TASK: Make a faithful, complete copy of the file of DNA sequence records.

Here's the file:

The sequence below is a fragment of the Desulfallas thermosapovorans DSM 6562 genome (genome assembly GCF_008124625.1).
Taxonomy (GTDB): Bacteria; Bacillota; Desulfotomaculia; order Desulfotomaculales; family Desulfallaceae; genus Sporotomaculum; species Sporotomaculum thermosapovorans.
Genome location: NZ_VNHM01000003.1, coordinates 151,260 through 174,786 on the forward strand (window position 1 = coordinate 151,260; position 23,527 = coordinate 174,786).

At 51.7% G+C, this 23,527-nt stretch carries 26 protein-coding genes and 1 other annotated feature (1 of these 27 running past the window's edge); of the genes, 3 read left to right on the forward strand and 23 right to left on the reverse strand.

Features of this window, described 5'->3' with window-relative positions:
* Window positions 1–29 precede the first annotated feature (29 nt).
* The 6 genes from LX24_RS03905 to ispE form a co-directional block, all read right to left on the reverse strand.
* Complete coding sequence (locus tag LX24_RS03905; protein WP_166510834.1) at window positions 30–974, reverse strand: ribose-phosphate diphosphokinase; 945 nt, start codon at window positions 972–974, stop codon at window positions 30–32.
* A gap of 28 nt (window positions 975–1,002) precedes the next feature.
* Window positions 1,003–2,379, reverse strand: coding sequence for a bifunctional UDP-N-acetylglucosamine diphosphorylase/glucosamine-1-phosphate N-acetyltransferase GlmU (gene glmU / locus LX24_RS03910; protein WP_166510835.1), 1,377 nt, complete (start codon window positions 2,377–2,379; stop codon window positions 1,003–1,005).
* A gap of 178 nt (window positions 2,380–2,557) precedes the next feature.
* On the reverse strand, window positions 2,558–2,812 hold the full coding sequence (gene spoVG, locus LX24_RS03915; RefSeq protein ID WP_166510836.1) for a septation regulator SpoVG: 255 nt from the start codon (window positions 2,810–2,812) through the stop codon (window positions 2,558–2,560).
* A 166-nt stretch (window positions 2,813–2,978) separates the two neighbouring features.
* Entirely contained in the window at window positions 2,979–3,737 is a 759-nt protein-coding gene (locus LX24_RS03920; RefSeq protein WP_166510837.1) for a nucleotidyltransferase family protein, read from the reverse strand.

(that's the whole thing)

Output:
The sequence below is a fragment of the Desulfallas thermosapovorans DSM 6562 genome (genome assembly GCF_008124625.1).
Taxonomy (GTDB): Bacteria; Bacillota; Desulfotomaculia; order Desulfotomaculales; family Desulfallaceae; genus Sporotomaculum; species Sporotomaculum thermosapovorans.
Genome location: NZ_VNHM01000003.1, coordinates 151,260 through 174,786 on the forward strand (window position 1 = coordinate 151,260; position 23,527 = coordinate 174,786).

At 51.7% G+C, this 23,527-nt stretch carries 26 protein-coding genes and 1 other annotated feature (1 of these 27 running past the window's edge); of the genes, 3 read left to right on the forward strand and 23 right to left on the reverse strand.

Features of this window, described 5'->3' with window-relative positions:
* Window positions 1–29 precede the first annotated feature (29 nt).
* The 6 genes from LX24_RS03905 to ispE form a co-directional block, all read right to left on the reverse strand.
* Complete coding sequence (locus tag LX24_RS03905; protein WP_166510834.1) at window positions 30–974, reverse strand: ribose-phosphate diphosphokinase; 945 nt, start codon at window positions 972–974, stop codon at window positions 30–32.
* A gap of 28 nt (window positions 975–1,002) precedes the next feature.
* Window positions 1,003–2,379, reverse strand: coding sequence for a bifunctional UDP-N-acetylglucosamine diphosphorylase/glucosamine-1-phosphate N-acetyltransferase GlmU (gene glmU / locus LX24_RS03910; protein WP_166510835.1), 1,377 nt, complete (start codon window positions 2,377–2,379; stop codon window positions 1,003–1,005).
* A gap of 178 nt (window positions 2,380–2,557) precedes the next feature.
* On the reverse strand, window positions 2,558–2,812 hold the full coding sequence (gene spoVG, locus LX24_RS03915; RefSeq protein ID WP_166510836.1) for a septation regulator SpoVG: 255 nt from the start codon (window positions 2,810–2,812) through the stop codon (window positions 2,558–2,560).
* A 166-nt stretch (window positions 2,813–2,978) separates the two neighbouring features.
* Entirely contained in the window at window positions 2,979–3,737 is a 759-nt protein-coding gene (locus LX24_RS03920; RefSeq protein WP_166510837.1) for a nucleotidyltransferase family protein, read from the reverse strand.